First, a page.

From BR Bullpen
Note: This page links to former major league outfielder John Shelby. For his son, minor league infielder John, click here.
John T. Shelby Jr. (T-bone)
- Bats Both, Throws Right
- Height 6' 1", Weight 175 lb.
- School Columbia State Community College
- Debut September 15, 1981
- Final Game August 11, 1991
- Born February 23, 1958 in Lexington, KY USA
 Biographical Information
John Shelby, currently a coach for the Milwaukee Brewers, was a center fielder with an 11-year career, playing on World Series winners for the 1983 Orioles and the 1988 Dodgers. While he never won a Gold Glove, in the minors he led the league three times in outfielder assists.
Drafted by the Baltimore Orioles, Shelby spent five seasons in the minors before reaching the big leagues as a September call-up in 1981. He played sparingly, appearing in seven games and going hitless in two at-bats.
The next year, he was called up by the O's again late in the season. On September 26th, he made his fourth start in center field, going 0 for 5 against the first-place Milwaukee Brewers, who the Orioles trailed by 3 games with 8 to play. In the bottom of the 8th with one run in, the Orioles winning 3-2, and runners on first (Robin Yount) and third (Bob Skube) with one out, Cecil Cooper hit a fly ball directly at Shelby. He backed up, then came running in to make the catch with momentum to throw home; Skube was out at the plate to end the inning and the threat. The Orioles won and closed to 2 games back; they eventually caught the Brewers on the next-to-last day of the season to set up the final day head-to-head meeting (which the Orioles lost).
Shelby began seeing regular playing time with the Orioles in 1983, hitting .258 and stealing 15 bases. In that year's World Series, he went 4 for 9 and had the game-winning RBI in Game Four, as the O's beat the Philadelphia Phillies in five games. Shelby struggled at the plate in 1984 (.209), bounced back a little in 1985 (.283 with 7 homers despite reduced playing time), and was once again a regular in 1986, hitting .228 with 11 home runs and 18 steals.
In 1987, Shelby began the year slowly with the Orioles, hitting .188 through the middle of May before being traded to the Los Angeles Dodgers along with Brad Havens for Tom Niedenfuer. The change of scenery proved beneficial, as he hit .277 with 21 home runs and 69 RBIs the rest of the way. Although he trailed off to .263 and 10 homers in 1988, he was a regular on the Dodgers club that defeated the Oakland Athletics in the World Series.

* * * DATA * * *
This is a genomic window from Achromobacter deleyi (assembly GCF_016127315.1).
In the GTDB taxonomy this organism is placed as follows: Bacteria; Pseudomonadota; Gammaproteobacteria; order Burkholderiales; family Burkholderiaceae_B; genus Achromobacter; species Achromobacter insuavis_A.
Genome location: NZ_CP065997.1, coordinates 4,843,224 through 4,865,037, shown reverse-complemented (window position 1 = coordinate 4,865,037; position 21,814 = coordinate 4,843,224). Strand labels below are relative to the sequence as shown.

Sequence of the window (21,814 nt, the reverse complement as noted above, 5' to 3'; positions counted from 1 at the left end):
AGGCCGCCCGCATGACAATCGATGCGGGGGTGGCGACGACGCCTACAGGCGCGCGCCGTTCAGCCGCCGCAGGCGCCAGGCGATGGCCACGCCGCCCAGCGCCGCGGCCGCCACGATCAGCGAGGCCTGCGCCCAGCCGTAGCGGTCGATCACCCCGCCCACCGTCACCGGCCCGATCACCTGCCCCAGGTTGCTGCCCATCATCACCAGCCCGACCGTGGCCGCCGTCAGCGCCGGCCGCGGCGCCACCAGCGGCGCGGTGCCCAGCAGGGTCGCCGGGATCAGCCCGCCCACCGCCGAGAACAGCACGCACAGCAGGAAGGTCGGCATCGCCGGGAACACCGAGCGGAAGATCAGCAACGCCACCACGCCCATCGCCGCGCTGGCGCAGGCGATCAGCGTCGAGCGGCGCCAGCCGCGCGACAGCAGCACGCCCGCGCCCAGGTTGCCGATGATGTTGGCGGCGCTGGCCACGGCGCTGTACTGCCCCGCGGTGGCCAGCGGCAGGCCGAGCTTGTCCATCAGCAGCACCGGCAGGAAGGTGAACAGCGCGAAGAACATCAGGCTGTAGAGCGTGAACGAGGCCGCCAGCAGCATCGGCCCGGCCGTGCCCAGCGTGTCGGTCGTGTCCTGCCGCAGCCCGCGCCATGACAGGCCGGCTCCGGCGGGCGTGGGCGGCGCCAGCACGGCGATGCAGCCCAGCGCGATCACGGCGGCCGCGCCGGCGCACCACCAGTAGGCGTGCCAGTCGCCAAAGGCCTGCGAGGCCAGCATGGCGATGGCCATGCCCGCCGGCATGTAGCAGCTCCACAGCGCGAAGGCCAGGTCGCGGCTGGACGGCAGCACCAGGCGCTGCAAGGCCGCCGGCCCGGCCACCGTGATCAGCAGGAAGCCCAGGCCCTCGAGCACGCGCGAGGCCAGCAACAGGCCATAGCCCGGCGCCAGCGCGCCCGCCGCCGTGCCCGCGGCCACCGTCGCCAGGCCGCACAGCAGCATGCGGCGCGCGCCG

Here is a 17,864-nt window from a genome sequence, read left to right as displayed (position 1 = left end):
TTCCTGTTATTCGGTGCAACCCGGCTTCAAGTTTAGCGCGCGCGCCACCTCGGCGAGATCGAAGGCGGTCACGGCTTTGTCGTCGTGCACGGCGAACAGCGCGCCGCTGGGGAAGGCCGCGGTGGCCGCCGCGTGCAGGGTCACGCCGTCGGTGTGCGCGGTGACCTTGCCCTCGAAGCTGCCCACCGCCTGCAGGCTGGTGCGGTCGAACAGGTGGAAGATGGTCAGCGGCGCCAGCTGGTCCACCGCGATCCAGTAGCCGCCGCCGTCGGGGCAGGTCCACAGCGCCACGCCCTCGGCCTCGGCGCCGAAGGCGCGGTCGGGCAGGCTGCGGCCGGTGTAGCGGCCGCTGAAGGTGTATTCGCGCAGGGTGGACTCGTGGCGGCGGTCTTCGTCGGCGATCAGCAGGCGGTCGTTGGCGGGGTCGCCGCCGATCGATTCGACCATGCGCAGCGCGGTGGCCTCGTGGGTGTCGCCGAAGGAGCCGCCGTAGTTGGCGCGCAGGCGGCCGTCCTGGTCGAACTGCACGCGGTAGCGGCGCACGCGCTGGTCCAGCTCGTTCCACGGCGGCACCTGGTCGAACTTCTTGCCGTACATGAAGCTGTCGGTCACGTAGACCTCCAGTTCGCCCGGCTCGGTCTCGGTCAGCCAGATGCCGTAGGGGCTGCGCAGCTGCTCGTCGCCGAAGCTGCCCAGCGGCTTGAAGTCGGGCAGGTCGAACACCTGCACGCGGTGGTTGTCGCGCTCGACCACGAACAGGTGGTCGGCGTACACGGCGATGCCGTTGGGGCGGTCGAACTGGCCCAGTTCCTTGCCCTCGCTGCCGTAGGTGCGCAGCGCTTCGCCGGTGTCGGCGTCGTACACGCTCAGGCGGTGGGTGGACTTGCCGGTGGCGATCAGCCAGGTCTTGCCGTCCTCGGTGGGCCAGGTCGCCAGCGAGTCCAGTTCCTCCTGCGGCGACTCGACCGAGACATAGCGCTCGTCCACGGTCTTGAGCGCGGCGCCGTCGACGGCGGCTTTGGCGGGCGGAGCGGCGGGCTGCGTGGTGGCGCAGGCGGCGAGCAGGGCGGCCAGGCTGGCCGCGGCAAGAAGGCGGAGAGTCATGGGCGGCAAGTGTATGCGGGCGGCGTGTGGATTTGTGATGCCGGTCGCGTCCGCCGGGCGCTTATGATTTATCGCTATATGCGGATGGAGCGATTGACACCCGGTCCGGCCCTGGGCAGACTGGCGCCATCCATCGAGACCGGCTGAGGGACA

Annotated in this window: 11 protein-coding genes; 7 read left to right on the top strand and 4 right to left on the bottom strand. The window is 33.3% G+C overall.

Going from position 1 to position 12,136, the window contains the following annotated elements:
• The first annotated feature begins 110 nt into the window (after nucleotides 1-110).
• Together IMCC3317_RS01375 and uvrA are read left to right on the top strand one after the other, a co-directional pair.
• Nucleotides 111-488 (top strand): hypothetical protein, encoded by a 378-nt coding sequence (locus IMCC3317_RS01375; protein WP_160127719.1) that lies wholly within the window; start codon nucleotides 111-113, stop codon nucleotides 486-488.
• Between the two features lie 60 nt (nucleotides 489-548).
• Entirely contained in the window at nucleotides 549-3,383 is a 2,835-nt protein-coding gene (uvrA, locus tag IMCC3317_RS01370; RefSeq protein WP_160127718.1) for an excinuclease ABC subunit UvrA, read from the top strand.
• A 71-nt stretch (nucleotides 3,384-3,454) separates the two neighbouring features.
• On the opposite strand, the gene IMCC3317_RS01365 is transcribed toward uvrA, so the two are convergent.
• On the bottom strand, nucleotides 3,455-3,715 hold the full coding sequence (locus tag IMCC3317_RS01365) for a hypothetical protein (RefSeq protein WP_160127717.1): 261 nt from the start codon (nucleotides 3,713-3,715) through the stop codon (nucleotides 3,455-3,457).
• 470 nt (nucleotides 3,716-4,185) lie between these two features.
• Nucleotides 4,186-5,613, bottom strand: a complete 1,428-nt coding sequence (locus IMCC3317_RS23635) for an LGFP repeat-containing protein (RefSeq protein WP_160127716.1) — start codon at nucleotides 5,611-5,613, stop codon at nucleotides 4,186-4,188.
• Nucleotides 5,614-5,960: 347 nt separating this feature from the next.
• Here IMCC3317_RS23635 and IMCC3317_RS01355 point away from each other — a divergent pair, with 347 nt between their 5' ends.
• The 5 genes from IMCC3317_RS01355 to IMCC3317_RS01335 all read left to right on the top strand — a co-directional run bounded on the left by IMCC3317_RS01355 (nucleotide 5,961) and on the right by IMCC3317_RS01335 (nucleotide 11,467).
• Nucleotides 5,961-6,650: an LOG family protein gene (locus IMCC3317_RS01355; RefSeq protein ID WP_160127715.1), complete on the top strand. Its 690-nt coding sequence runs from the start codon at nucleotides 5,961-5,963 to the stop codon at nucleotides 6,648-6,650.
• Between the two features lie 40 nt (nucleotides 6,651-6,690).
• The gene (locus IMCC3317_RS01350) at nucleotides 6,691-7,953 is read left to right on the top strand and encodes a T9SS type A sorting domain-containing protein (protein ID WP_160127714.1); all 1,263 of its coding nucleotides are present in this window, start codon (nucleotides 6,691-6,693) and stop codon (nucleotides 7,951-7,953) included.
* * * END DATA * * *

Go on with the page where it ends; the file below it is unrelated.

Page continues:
Shelby struggled in 1989, hitting just .183 with only 1 home run, and saw his playing time dwindle. His .157 average at the All-Star break is the all-time lowest for a player with 200+ AB; Adam Dunn nearly broke the mark in 2011 (.160). He was let go by the Dodgers in June and picked up by the Detroit Tigers. He hit .248 with them that year and just .154 in 1990 before being released by the team.
After retiring as a player, Shelby spent five seasons as a minor league manager, compiling a 265-286 record. He was a member of the Los Angeles Dodgers coaching staff from 1998 to 2005, and in 2006, he followed manager Jim Tracy to the Pittsburgh Pirates, where he was the club's first base coach in 2006 and 2007. He returned to Baltimore to become the Orioles new first base coach on October 30, 2007, and spent the 2008 to 2010 seasons with the club. In 2011, he became a coach with the Milwaukee Brewers, staying through 2015. Shelby became hitting coach of the Albuquerque Isotopes in 2016.
 Notable Achievements
- 20-Home Run Seasons: 1 (1987)
- Won two World Series with the Baltimore Orioles (1983) and the Los Angeles Dodgers (1988)
 Year-by-Year Managerial Record
|1993||Butte Copper Kings||Pioneer League||26-49||8th||Co-op|
|1994||Bakersfield Dodgers||California League||69-67||4th/3rd||Los Angeles Dodgers|
|1995||San Antonio Missions||Texas League||64-72||5th||Los Angeles Dodgers|
|1996||San Antonio Missions||Texas League||69-70||6th||Los Angeles Dodgers|
|1997||Savannah Sand Gnats||South Atlantic League||63-77||11th||Los Angeles Dodgers|